One young Aussie Digger wrote: "I prayed a lot. I believe in prayer. I knew my parents and grandparents were praying for me so that helped a lot. And, of course, I had my mates. When you have good friends, good mates you don’t leave them. It was a brotherhood. e got a message from Port Moresby that …..we had to stay there and fight to the death. That was horrifying. I thought, ‘Well, I won’t see my family again, I won’t see Australia again.’ But I was prepared, like the rest of us, to stay there and fight to the finish."

"The mateship that bound these young Diggers together can be gauged by the actions of the walking wounded. After one ferocious battle, they heard their mates were still trapped at Isurava and in dire straits, everyone who physically could, turned around and struggled back up the track to the hell-hole from which they had just been delivered. Of the 30 wounded, only three couldn’t make it back – one had lost his foot, one had a bullet in the throat and one had lost his forearm." (‘The Spirit of Kokoda’)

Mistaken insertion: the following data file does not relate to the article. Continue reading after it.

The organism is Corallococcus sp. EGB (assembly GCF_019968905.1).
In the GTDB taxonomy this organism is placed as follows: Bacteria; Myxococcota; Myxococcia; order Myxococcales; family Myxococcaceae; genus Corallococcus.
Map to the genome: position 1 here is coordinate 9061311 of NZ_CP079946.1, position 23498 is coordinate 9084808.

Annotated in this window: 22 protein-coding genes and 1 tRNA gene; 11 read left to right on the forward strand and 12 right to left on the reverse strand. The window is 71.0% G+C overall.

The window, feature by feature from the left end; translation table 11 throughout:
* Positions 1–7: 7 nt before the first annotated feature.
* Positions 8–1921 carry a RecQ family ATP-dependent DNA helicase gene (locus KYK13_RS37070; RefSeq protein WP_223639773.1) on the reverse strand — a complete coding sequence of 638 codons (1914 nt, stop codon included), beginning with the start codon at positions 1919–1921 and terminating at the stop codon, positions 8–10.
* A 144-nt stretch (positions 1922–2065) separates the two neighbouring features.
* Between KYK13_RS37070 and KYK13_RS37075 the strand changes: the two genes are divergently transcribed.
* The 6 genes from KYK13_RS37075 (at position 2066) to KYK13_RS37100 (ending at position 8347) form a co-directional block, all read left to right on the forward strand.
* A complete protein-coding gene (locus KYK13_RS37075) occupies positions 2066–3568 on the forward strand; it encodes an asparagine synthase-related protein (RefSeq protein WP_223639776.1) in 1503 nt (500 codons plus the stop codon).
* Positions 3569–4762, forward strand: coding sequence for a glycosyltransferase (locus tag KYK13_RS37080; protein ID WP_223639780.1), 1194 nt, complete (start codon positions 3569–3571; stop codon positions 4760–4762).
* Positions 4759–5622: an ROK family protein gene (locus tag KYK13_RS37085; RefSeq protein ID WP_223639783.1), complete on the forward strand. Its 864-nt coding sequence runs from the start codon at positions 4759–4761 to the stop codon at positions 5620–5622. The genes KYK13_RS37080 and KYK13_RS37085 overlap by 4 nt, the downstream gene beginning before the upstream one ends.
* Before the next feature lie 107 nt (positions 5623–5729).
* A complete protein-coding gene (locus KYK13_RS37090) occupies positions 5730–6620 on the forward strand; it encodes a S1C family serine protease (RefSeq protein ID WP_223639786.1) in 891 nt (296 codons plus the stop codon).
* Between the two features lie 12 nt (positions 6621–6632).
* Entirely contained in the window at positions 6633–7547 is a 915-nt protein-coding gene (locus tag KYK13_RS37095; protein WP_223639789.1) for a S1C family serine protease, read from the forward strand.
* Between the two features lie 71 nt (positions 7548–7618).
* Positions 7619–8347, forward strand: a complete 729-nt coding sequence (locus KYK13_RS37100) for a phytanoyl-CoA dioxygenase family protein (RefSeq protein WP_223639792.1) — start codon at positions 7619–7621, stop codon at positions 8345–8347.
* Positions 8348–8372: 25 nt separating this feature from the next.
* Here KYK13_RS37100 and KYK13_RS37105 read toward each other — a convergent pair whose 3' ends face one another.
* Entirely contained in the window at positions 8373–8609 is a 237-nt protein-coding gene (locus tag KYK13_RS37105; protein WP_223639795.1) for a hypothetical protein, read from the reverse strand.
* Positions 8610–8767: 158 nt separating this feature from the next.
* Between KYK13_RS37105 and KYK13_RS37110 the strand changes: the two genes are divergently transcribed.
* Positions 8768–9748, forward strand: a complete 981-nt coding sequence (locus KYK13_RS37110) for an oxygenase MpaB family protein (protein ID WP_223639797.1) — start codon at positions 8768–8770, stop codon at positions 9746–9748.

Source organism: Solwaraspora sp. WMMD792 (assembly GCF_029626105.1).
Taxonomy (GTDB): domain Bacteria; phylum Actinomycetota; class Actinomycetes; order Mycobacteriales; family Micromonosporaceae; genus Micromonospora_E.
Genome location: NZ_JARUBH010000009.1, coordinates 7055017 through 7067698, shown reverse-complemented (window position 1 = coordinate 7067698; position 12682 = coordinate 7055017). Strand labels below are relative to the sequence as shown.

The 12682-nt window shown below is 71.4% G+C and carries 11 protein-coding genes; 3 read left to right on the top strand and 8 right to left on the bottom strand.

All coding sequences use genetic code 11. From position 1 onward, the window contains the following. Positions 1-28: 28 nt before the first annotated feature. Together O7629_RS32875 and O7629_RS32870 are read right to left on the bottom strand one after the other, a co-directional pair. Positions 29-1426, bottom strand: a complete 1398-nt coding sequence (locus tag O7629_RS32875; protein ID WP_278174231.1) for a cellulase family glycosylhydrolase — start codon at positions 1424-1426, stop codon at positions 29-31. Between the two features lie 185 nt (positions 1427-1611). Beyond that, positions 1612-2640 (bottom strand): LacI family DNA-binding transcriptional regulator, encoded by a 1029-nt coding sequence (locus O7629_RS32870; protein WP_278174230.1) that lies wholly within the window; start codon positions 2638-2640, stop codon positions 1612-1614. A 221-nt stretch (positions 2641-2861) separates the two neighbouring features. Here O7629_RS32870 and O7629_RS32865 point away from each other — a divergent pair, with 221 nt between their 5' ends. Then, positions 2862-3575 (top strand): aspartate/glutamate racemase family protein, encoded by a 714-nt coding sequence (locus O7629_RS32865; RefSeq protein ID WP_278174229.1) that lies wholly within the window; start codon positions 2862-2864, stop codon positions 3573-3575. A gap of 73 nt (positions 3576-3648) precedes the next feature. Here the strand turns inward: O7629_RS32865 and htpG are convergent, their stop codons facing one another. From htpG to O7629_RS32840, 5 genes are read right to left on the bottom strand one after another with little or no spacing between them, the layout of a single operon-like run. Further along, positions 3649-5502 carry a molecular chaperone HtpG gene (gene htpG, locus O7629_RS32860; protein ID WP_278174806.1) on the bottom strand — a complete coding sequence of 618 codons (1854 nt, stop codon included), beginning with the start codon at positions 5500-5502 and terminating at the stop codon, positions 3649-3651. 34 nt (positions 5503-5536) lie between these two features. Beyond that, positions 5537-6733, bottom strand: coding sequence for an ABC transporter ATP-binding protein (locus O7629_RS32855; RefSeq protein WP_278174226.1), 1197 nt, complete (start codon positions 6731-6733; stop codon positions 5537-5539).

Two things stood the young Anzacs in good stead, their great sense of humour under almost any circumstances and their great sense of "mateship". Let me quote Ion Idriess again as he relates about those magnificent Light Horsemen in "The Desert Column’:

"No doubt we are a queer lot, a scatter-brained, laughing lot. Last night, the whole crowd were trying to sing comic songs. They made the oasis hideous with choruses of the most idiotic songs I’ve ever heard ......But the dearest memory, the one that will linger until I die, is the comradeship of my mates, these men who laugh so harshly at their own hardships and sufferings, but whose smile is so tenderly sympathetic to other’s pain."

This account in the book "The A.I.F. in Sinai and Palestine" sums up the young Light Horsemen’s attitude towards their beloved "mates":

"…no wounded man should be permitted to fall into enemy hands. To a singular degree this noble pledge was observed. After two and a half years constant fighting only 73 Light Horse prisoners had been taken by the Turks, and most of these were wounded before capture. Not a single Light Horse officer was captured by the enemy. During the same period the light horse captured 40,000 to 50,000 Turks...." To sum it up - you never left a mate!